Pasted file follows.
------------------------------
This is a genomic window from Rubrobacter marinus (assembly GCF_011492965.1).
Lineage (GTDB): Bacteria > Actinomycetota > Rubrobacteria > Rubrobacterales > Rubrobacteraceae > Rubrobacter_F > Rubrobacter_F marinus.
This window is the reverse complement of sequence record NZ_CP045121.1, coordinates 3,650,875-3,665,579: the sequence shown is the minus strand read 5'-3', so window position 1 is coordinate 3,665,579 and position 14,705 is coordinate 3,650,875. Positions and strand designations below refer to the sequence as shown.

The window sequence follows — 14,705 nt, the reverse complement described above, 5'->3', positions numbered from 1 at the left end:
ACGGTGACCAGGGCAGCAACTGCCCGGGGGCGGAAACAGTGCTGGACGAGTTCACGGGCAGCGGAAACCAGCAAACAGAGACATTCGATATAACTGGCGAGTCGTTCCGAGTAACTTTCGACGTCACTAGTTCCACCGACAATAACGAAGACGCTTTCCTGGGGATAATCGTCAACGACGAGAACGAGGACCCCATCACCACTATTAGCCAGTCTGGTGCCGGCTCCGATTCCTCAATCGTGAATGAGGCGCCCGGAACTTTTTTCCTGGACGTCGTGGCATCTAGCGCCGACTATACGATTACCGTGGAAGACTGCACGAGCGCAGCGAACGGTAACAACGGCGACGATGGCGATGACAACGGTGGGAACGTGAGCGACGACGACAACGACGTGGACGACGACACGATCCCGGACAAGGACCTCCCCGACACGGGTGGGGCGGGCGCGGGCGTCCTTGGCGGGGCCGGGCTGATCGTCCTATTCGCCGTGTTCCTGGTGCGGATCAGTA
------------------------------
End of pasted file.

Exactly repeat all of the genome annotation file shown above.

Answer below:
This is a genomic window from Rubrobacter marinus (assembly GCF_011492965.1).
Lineage (GTDB): Bacteria > Actinomycetota > Rubrobacteria > Rubrobacterales > Rubrobacteraceae > Rubrobacter_F > Rubrobacter_F marinus.
This window is the reverse complement of sequence record NZ_CP045121.1, coordinates 3,650,875-3,665,579: the sequence shown is the minus strand read 5'-3', so window position 1 is coordinate 3,665,579 and position 14,705 is coordinate 3,650,875. Positions and strand designations below refer to the sequence as shown.

The window sequence follows — 14,705 nt, the reverse complement described above, 5'->3', positions numbered from 1 at the left end:
ACGGTGACCAGGGCAGCAACTGCCCGGGGGCGGAAACAGTGCTGGACGAGTTCACGGGCAGCGGAAACCAGCAAACAGAGACATTCGATATAACTGGCGAGTCGTTCCGAGTAACTTTCGACGTCACTAGTTCCACCGACAATAACGAAGACGCTTTCCTGGGGATAATCGTCAACGACGAGAACGAGGACCCCATCACCACTATTAGCCAGTCTGGTGCCGGCTCCGATTCCTCAATCGTGAATGAGGCGCCCGGAACTTTTTTCCTGGACGTCGTGGCATCTAGCGCCGACTATACGATTACCGTGGAAGACTGCACGAGCGCAGCGAACGGTAACAACGGCGACGATGGCGATGACAACGGTGGGAACGTGAGCGACGACGACAACGACGTGGACGACGACACGATCCCGGACAAGGACCTCCCCGACACGGGTGGGGCGGGCGCGGGCGTCCTTGGCGGGGCCGGGCTGATCGTCCTATTCGCCGTGTTCCTGGTGCGGATCAGTA